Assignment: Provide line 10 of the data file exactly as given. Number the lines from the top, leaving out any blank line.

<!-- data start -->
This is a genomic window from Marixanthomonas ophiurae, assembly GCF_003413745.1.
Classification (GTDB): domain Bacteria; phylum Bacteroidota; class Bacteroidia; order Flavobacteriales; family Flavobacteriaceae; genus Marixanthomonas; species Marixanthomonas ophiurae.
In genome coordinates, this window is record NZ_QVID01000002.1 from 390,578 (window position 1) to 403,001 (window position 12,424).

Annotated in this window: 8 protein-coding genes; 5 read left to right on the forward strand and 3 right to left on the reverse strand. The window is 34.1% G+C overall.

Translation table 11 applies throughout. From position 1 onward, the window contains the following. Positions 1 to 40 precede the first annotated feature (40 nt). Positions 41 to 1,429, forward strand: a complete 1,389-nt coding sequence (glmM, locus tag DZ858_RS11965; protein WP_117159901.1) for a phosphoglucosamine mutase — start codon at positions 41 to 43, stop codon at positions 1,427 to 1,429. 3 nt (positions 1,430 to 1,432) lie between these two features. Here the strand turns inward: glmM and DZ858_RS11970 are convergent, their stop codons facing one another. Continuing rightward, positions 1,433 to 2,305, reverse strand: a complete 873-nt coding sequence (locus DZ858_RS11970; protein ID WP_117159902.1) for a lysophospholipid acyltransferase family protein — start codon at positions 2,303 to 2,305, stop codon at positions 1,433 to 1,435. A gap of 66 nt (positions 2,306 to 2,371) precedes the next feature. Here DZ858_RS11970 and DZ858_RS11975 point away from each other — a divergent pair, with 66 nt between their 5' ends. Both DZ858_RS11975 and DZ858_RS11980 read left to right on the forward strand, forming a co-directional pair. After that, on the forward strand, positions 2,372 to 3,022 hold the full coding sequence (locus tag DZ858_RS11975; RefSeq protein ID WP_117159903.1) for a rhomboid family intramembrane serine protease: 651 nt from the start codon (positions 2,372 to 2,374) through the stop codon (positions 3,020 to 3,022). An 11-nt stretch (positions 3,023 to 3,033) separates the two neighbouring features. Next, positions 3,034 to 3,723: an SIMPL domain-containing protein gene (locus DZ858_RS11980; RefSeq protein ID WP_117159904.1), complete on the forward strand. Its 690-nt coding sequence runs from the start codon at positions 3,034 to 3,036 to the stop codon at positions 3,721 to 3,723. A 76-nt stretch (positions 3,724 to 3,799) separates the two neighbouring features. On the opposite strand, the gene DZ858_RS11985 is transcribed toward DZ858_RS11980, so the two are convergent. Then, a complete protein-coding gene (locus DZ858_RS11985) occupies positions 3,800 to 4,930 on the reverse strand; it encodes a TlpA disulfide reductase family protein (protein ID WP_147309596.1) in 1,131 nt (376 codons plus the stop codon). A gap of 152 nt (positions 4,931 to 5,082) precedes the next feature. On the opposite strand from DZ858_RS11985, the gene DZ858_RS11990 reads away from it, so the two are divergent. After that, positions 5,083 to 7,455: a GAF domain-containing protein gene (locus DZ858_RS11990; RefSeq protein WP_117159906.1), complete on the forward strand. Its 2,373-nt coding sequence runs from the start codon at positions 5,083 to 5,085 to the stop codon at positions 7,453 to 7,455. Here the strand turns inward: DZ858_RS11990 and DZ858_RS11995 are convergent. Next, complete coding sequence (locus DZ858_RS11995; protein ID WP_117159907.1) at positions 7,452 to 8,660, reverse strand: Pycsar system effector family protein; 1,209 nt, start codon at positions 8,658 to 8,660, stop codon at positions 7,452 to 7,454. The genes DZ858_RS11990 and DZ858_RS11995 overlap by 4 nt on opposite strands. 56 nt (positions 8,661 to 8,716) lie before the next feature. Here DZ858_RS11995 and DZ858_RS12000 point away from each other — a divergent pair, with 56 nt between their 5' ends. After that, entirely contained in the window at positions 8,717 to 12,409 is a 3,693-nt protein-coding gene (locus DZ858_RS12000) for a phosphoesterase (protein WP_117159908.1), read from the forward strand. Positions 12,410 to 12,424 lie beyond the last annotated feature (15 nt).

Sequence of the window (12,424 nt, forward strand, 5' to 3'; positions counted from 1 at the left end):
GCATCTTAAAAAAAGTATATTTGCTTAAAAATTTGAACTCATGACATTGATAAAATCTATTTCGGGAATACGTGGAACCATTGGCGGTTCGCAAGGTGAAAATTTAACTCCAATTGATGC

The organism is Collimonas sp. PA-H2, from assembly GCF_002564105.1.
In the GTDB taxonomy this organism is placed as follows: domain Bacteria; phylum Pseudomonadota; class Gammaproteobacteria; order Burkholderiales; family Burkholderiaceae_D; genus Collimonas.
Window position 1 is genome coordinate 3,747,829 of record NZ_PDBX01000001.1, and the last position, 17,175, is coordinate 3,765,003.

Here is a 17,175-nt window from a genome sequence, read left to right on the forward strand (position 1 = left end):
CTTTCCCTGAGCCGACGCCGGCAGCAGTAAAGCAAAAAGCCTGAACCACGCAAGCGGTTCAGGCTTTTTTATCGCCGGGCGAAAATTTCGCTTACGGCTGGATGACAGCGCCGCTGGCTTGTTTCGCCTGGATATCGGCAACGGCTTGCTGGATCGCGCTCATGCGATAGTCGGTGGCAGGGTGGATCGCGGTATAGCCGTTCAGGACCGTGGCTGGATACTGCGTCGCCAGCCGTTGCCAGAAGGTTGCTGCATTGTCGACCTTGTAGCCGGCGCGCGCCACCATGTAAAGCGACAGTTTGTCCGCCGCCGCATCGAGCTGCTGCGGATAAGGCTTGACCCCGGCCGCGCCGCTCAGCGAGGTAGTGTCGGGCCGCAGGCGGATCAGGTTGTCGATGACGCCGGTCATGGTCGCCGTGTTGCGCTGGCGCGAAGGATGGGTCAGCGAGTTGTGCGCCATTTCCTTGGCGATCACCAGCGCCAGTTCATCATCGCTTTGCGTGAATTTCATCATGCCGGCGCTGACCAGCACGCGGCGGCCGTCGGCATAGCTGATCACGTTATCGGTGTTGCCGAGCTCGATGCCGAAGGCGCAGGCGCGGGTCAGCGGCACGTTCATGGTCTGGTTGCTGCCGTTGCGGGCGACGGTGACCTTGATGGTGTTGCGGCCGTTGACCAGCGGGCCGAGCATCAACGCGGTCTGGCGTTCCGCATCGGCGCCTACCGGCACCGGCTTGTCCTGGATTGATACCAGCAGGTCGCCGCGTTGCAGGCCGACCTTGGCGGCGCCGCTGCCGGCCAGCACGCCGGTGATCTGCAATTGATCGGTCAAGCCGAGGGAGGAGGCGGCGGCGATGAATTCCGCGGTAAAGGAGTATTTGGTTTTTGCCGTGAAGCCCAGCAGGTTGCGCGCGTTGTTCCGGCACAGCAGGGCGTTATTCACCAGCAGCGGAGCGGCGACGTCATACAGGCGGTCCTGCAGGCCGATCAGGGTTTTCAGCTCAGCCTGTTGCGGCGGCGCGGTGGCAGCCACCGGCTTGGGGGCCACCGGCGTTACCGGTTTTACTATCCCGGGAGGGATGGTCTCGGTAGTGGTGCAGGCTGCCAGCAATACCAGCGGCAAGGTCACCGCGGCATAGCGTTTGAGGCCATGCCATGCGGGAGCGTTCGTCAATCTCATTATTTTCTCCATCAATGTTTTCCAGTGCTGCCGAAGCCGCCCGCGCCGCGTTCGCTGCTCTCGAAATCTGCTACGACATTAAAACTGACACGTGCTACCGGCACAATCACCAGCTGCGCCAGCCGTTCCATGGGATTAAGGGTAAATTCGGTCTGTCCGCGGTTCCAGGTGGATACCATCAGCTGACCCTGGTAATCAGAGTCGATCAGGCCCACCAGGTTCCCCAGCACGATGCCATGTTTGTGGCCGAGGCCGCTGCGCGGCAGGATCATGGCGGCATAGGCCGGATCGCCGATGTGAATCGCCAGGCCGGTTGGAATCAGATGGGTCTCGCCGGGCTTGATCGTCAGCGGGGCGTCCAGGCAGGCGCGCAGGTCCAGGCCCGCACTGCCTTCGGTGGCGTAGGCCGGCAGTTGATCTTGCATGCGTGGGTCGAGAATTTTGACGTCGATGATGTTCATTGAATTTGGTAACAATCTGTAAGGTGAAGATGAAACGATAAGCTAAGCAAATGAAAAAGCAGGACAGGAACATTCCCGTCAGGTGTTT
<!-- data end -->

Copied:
Window position 1 is genome coordinate 3,747,829 of record NZ_PDBX01000001.1, and the last position, 17,175, is coordinate 3,765,003.